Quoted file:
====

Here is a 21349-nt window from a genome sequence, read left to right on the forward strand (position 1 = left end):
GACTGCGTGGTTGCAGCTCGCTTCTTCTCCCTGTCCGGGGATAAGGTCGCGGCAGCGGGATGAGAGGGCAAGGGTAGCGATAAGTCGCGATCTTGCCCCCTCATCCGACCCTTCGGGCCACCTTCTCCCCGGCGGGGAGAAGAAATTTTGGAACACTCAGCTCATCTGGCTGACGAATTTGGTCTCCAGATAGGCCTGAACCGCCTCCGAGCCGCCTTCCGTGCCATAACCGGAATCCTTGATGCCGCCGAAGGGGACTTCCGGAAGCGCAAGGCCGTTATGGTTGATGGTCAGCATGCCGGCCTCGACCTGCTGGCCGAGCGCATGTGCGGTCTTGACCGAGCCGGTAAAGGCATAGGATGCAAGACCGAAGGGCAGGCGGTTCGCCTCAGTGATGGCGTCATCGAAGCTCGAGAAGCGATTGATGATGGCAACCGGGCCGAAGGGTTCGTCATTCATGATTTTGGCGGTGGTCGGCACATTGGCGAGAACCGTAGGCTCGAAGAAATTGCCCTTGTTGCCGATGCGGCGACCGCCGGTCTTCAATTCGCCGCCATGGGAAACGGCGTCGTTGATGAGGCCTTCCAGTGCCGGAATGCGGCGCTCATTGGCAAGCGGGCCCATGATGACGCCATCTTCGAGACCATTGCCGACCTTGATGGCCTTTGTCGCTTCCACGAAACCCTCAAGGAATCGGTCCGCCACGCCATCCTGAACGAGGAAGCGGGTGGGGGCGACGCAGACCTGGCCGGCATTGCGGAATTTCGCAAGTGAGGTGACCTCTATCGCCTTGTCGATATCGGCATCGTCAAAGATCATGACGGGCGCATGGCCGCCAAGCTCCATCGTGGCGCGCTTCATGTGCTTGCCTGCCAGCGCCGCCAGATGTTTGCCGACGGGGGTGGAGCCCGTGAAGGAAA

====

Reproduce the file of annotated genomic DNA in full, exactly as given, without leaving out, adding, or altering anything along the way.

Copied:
Here is a 21349-nt window from a genome sequence, read left to right on the forward strand (position 1 = left end):
GACTGCGTGGTTGCAGCTCGCTTCTTCTCCCTGTCCGGGGATAAGGTCGCGGCAGCGGGATGAGAGGGCAAGGGTAGCGATAAGTCGCGATCTTGCCCCCTCATCCGACCCTTCGGGCCACCTTCTCCCCGGCGGGGAGAAGAAATTTTGGAACACTCAGCTCATCTGGCTGACGAATTTGGTCTCCAGATAGGCCTGAACCGCCTCCGAGCCGCCTTCCGTGCCATAACCGGAATCCTTGATGCCGCCGAAGGGGACTTCCGGAAGCGCAAGGCCGTTATGGTTGATGGTCAGCATGCCGGCCTCGACCTGCTGGCCGAGCGCATGTGCGGTCTTGACCGAGCCGGTAAAGGCATAGGATGCAAGACCGAAGGGCAGGCGGTTCGCCTCAGTGATGGCGTCATCGAAGCTCGAGAAGCGATTGATGATGGCAACCGGGCCGAAGGGTTCGTCATTCATGATTTTGGCGGTGGTCGGCACATTGGCGAGAACCGTAGGCTCGAAGAAATTGCCCTTGTTGCCGATGCGGCGACCGCCGGTCTTCAATTCGCCGCCATGGGAAACGGCGTCGTTGATGAGGCCTTCCAGTGCCGGAATGCGGCGCTCATTGGCAAGCGGGCCCATGATGACGCCATCTTCGAGACCATTGCCGACCTTGATGGCCTTTGTCGCTTCCACGAAACCCTCAAGGAATCGGTCCGCCACGCCATCCTGAACGAGGAAGCGGGTGGGGGCGACGCAGACCTGGCCGGCATTGCGGAATTTCGCAAGTGAGGTGACCTCTATCGCCTTGTCGATATCGGCATCGTCAAAGATCATGACGGGCGCATGGCCGCCAAGCTCCATCGTGGCGCGCTTCATGTGCTTGCCTGCCAGCGCCGCCAGATGTTTGCCGACGGGGGTGGAGCCCGTGAAGGAAA